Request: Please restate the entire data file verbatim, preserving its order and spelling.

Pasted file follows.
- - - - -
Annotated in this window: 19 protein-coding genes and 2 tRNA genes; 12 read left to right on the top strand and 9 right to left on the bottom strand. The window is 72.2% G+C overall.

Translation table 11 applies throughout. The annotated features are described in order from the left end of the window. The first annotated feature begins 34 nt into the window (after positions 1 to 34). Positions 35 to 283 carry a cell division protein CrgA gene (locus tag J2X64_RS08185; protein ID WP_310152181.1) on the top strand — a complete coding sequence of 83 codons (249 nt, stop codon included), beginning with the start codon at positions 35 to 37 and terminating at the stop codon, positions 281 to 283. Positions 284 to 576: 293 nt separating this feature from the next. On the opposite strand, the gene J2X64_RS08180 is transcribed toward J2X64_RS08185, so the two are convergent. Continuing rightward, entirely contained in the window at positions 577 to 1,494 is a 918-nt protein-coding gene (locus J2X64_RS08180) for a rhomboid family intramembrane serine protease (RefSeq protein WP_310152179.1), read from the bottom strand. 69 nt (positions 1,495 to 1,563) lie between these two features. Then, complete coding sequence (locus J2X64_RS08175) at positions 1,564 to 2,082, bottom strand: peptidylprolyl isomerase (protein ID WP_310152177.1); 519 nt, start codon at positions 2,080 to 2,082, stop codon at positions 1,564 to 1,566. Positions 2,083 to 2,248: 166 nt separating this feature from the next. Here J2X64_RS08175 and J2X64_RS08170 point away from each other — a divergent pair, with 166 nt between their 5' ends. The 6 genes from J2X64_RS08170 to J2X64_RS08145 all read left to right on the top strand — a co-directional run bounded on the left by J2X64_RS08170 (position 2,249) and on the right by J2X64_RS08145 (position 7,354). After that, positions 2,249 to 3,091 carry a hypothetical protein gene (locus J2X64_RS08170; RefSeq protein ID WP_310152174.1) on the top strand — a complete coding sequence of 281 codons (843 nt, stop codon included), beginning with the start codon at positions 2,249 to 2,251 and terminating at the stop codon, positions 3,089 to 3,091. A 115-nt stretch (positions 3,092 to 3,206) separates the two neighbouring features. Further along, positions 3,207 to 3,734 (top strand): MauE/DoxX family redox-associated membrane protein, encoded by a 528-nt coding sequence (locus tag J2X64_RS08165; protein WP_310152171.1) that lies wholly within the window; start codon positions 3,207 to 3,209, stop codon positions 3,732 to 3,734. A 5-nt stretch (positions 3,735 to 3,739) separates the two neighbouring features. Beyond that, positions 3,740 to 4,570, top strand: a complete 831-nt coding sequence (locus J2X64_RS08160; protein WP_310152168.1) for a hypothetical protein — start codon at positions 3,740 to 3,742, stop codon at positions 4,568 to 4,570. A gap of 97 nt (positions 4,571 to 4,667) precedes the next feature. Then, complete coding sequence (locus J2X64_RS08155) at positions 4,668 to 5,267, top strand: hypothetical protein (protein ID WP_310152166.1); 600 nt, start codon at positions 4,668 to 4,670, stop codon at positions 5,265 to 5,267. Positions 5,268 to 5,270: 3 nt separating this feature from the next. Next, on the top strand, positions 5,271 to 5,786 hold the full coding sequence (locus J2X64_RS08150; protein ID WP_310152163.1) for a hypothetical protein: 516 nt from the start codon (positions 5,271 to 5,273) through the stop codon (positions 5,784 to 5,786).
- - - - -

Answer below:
Annotated in this window: 19 protein-coding genes and 2 tRNA genes; 12 read left to right on the top strand and 9 right to left on the bottom strand. The window is 72.2% G+C overall.

Translation table 11 applies throughout. The annotated features are described in order from the left end of the window. The first annotated feature begins 34 nt into the window (after positions 1 to 34). Positions 35 to 283 carry a cell division protein CrgA gene (locus tag J2X64_RS08185; protein ID WP_310152181.1) on the top strand — a complete coding sequence of 83 codons (249 nt, stop codon included), beginning with the start codon at positions 35 to 37 and terminating at the stop codon, positions 281 to 283. Positions 284 to 576: 293 nt separating this feature from the next. On the opposite strand, the gene J2X64_RS08180 is transcribed toward J2X64_RS08185, so the two are convergent. Continuing rightward, entirely contained in the window at positions 577 to 1,494 is a 918-nt protein-coding gene (locus J2X64_RS08180) for a rhomboid family intramembrane serine protease (RefSeq protein WP_310152179.1), read from the bottom strand. 69 nt (positions 1,495 to 1,563) lie between these two features. Then, complete coding sequence (locus J2X64_RS08175) at positions 1,564 to 2,082, bottom strand: peptidylprolyl isomerase (protein ID WP_310152177.1); 519 nt, start codon at positions 2,080 to 2,082, stop codon at positions 1,564 to 1,566. Positions 2,083 to 2,248: 166 nt separating this feature from the next. Here J2X64_RS08175 and J2X64_RS08170 point away from each other — a divergent pair, with 166 nt between their 5' ends. The 6 genes from J2X64_RS08170 to J2X64_RS08145 all read left to right on the top strand — a co-directional run bounded on the left by J2X64_RS08170 (position 2,249) and on the right by J2X64_RS08145 (position 7,354). After that, positions 2,249 to 3,091 carry a hypothetical protein gene (locus J2X64_RS08170; RefSeq protein ID WP_310152174.1) on the top strand — a complete coding sequence of 281 codons (843 nt, stop codon included), beginning with the start codon at positions 2,249 to 2,251 and terminating at the stop codon, positions 3,089 to 3,091. A 115-nt stretch (positions 3,092 to 3,206) separates the two neighbouring features. Further along, positions 3,207 to 3,734 (top strand): MauE/DoxX family redox-associated membrane protein, encoded by a 528-nt coding sequence (locus tag J2X64_RS08165; protein WP_310152171.1) that lies wholly within the window; start codon positions 3,207 to 3,209, stop codon positions 3,732 to 3,734. A 5-nt stretch (positions 3,735 to 3,739) separates the two neighbouring features. Beyond that, positions 3,740 to 4,570, top strand: a complete 831-nt coding sequence (locus J2X64_RS08160; protein WP_310152168.1) for a hypothetical protein — start codon at positions 3,740 to 3,742, stop codon at positions 4,568 to 4,570. A gap of 97 nt (positions 4,571 to 4,667) precedes the next feature. Then, complete coding sequence (locus J2X64_RS08155) at positions 4,668 to 5,267, top strand: hypothetical protein (protein ID WP_310152166.1); 600 nt, start codon at positions 4,668 to 4,670, stop codon at positions 5,265 to 5,267. Positions 5,268 to 5,270: 3 nt separating this feature from the next. Next, on the top strand, positions 5,271 to 5,786 hold the full coding sequence (locus J2X64_RS08150; protein ID WP_310152163.1) for a hypothetical protein: 516 nt from the start codon (positions 5,271 to 5,273) through the stop codon (positions 5,784 to 5,786).